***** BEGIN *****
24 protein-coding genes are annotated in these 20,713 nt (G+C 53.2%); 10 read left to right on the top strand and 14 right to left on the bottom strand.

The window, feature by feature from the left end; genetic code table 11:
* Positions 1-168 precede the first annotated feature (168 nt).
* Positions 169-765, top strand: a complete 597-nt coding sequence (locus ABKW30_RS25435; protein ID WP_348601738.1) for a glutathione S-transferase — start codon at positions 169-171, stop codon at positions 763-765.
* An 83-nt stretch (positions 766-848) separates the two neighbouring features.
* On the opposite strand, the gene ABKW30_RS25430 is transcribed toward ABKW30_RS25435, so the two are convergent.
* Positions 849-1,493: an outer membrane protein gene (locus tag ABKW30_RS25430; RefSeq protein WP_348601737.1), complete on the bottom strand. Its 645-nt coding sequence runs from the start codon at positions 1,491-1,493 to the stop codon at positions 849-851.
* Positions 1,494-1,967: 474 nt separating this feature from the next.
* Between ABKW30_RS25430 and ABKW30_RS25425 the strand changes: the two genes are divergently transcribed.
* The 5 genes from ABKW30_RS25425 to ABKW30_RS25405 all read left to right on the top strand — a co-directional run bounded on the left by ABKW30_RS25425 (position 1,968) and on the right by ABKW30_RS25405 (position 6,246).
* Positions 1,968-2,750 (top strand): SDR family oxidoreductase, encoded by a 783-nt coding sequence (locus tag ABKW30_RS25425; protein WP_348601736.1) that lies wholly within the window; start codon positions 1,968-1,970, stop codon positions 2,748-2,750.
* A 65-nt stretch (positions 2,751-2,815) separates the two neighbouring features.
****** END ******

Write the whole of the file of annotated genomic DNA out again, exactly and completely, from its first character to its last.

24 protein-coding genes are annotated in these 20,713 nt (G+C 53.2%); 10 read left to right on the top strand and 14 right to left on the bottom strand.

The window, feature by feature from the left end; genetic code table 11:
* Positions 1-168 precede the first annotated feature (168 nt).
* Positions 169-765, top strand: a complete 597-nt coding sequence (locus ABKW30_RS25435; protein ID WP_348601738.1) for a glutathione S-transferase — start codon at positions 169-171, stop codon at positions 763-765.
* An 83-nt stretch (positions 766-848) separates the two neighbouring features.
* On the opposite strand, the gene ABKW30_RS25430 is transcribed toward ABKW30_RS25435, so the two are convergent.
* Positions 849-1,493: an outer membrane protein gene (locus tag ABKW30_RS25430; RefSeq protein WP_348601737.1), complete on the bottom strand. Its 645-nt coding sequence runs from the start codon at positions 1,491-1,493 to the stop codon at positions 849-851.
* Positions 1,494-1,967: 474 nt separating this feature from the next.
* Between ABKW30_RS25430 and ABKW30_RS25425 the strand changes: the two genes are divergently transcribed.
* The 5 genes from ABKW30_RS25425 to ABKW30_RS25405 all read left to right on the top strand — a co-directional run bounded on the left by ABKW30_RS25425 (position 1,968) and on the right by ABKW30_RS25405 (position 6,246).
* Positions 1,968-2,750 (top strand): SDR family oxidoreductase, encoded by a 783-nt coding sequence (locus tag ABKW30_RS25425; protein WP_348601736.1) that lies wholly within the window; start codon positions 1,968-1,970, stop codon positions 2,748-2,750.
* A 65-nt stretch (positions 2,751-2,815) separates the two neighbouring features.